Types of Indian Soils – All Information You Must Know

Did you know that the pedosphere is the topmost sheet of the earth, composed of a mixture of organic matter, minerals, gases, liquids, and living organisms called soil?

Soil is necessary to the history and success of our planet. As we have read in the past, the soil has played a crucial role in the division of several kingdoms; based on that, the Indian soils classify into different types.

Do you know that people have sacrificed a lot of their lives to protect their Homeland?  

They shed blood just for the sake of protecting their land soil that became the foundation of unity.

Indian Council of Agricultural Research (ICAR)  classifies Different regions of Indian soils 

  • Alluvial Soil
  • Black Cotton Soil
  • Red Soil
  • Laterite Soil
  • Mountainous or Forest Soils
  • Arid or Desert Soil
  • Saline and Alkaline Soil
  • Peaty Soil 
  • Marshy Soil

In the ancient period, archaeologists distinguished soil into two parts 

  • Urvara (fertile)
  • Usara (sterile). 

And then, the archaeologists classified the soils based on texture, moisture, colour, cultivation, and area. 

This article will emphasize four types of Indian soils – Alluvial, Black, Red, and Laterite soils.

  • Alluvial Soil-

 It is a stony grey soil formed by the debris of the Himalayas, also known as the azonal soil. 

Alluvial soil found in the widespread northern plains and the river valley varies from sandy loam to clay in nature. 

 Two types of alluvial soil are: 

  • Khadar 
  • Bhangar 

Alluvial soil lacks nitrogen and is well-known for growing leguminous crops, wheat, etc. 

  • Red Soil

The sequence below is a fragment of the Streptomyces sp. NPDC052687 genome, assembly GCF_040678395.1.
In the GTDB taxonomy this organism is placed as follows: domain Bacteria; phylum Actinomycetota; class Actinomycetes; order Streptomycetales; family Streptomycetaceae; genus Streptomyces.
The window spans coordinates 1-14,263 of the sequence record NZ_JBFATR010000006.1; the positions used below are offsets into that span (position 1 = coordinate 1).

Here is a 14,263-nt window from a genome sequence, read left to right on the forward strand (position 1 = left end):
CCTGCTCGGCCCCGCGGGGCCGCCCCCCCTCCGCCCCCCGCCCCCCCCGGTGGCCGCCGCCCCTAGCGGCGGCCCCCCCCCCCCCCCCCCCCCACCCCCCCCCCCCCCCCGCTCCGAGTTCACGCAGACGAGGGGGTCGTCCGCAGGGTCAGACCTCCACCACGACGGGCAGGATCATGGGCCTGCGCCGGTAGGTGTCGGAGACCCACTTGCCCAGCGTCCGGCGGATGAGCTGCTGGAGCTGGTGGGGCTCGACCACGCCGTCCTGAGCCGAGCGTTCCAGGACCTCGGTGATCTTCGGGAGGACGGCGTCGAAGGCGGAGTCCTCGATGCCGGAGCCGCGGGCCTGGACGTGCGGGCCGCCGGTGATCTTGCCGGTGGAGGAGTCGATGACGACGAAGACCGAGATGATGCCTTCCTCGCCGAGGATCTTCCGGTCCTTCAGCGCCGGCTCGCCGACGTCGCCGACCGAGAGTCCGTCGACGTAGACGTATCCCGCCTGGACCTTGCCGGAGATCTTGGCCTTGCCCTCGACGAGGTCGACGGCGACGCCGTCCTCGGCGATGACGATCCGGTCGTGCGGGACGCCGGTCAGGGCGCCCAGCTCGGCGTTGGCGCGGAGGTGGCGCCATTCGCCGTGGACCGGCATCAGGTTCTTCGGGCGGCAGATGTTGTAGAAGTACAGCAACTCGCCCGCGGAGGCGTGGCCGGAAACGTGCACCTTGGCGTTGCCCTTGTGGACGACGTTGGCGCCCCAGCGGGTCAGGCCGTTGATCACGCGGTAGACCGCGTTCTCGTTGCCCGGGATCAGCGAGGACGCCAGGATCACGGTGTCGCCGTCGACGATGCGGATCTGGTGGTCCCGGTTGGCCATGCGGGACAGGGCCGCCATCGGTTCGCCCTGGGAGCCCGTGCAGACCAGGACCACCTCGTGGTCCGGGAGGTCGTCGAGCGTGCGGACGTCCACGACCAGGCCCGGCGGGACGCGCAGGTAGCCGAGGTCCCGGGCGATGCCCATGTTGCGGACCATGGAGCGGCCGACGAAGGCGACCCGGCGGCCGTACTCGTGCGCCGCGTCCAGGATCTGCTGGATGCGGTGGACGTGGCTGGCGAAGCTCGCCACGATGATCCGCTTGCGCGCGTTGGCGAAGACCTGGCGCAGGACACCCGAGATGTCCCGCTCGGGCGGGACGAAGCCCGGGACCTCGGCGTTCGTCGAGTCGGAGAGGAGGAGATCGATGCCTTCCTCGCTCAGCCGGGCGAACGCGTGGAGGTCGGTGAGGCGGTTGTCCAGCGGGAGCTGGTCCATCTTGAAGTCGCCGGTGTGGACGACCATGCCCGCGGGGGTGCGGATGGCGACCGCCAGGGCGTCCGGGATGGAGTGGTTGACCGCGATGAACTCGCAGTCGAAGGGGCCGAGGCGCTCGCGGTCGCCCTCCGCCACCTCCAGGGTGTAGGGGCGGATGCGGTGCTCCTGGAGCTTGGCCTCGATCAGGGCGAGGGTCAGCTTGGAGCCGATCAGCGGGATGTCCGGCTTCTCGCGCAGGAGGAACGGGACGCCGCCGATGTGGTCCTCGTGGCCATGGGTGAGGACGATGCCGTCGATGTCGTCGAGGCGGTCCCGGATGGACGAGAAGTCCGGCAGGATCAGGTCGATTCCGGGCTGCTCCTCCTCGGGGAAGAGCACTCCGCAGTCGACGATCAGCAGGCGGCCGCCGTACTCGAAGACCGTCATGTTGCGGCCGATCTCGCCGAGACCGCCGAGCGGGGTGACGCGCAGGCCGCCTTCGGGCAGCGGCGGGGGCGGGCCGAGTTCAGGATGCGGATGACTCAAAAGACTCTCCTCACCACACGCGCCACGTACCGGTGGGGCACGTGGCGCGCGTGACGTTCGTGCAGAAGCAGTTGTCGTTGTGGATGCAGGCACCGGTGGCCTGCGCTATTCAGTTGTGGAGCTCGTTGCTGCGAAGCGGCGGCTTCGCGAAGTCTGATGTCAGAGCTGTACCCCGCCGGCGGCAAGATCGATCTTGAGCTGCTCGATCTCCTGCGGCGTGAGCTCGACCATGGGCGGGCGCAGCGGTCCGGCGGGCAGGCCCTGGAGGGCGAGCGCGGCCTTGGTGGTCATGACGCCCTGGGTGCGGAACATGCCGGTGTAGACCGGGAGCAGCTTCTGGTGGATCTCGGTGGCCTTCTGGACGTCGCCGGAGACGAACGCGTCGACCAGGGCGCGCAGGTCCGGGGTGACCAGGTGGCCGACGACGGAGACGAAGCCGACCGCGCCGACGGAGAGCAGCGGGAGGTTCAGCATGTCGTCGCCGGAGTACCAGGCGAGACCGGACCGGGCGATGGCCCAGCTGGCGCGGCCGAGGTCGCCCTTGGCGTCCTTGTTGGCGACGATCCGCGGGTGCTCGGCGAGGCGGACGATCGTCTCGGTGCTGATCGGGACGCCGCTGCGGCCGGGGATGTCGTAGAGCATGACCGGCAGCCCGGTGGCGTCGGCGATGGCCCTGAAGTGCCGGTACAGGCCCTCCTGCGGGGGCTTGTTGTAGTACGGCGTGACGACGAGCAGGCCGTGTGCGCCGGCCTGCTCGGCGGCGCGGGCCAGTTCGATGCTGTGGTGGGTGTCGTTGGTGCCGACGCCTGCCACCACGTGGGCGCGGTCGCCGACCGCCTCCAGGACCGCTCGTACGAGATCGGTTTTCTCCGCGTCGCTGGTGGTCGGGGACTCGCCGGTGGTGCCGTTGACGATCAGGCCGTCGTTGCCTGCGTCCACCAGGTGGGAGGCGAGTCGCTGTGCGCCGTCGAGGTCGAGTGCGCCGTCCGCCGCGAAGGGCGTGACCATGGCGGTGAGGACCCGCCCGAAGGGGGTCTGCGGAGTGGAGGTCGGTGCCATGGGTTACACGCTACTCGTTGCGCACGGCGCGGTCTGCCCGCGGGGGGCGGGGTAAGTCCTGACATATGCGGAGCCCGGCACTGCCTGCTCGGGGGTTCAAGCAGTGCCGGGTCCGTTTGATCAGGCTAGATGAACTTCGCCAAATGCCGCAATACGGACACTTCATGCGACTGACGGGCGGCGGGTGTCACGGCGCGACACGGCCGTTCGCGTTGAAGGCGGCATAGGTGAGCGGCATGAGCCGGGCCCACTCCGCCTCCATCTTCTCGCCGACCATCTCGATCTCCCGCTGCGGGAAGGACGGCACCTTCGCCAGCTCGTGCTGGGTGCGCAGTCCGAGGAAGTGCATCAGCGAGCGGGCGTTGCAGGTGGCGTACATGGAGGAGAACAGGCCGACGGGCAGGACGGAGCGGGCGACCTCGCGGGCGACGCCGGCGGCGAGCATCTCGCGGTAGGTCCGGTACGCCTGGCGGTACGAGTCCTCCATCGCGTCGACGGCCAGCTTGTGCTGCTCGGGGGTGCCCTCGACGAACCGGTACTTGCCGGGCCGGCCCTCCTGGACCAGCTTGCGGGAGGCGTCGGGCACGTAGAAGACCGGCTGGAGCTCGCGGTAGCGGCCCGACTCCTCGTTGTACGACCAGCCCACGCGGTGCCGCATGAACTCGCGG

Due to the diffusion of iron, it develops a reddish colour and derives from the granite of metamorphic rock called zonal soil. This type of soil lacks nitrogen, phosphorus, and humus and desires irrigation for cultivation. Red soil is porous with a flaky structure. 

Intense leaching is not suitable for this type of soil. Crops grown in this soil are pulses, tobacco, millets, oilseeds, potatoes, etc. Areas with low rainfall can find this type of soil.

  • Laterite soil 

Due to iron oxide and derivation from brick, also known as later, this soil can convert from soft to hard based on the moisture in the ground, soft when wet, and hard when dried. Therefore, you can find this type of soil in areas with high temperatures as well as rainfall. It is rich in iron and aluminium but lacks N (nitrogen), K (potassium), lime, potash, and humus. 

Crops that can be grown are Rice, Ragi sugarcane, etc.

  • Black Soil 

The clayey texture is mature for growing cotton, for which it is known as Regur Soil. It has a high water-retaining capacity. Spread across the Deccan plateau, black soil is known for its fertility and self-ploughing nature.  A considerable amount of Ca, Fe, and Mg are present, but the soil lacks N, P, and organic matter.


Soil is one of the natural resources which is the foundation of everything from plants and trees to houses and buildings. It refers to as dirt, yet it is considered a source of food. In this article, I have talked about various types of Soil-based on archaeological differences. I hope I am clear with the facts. 

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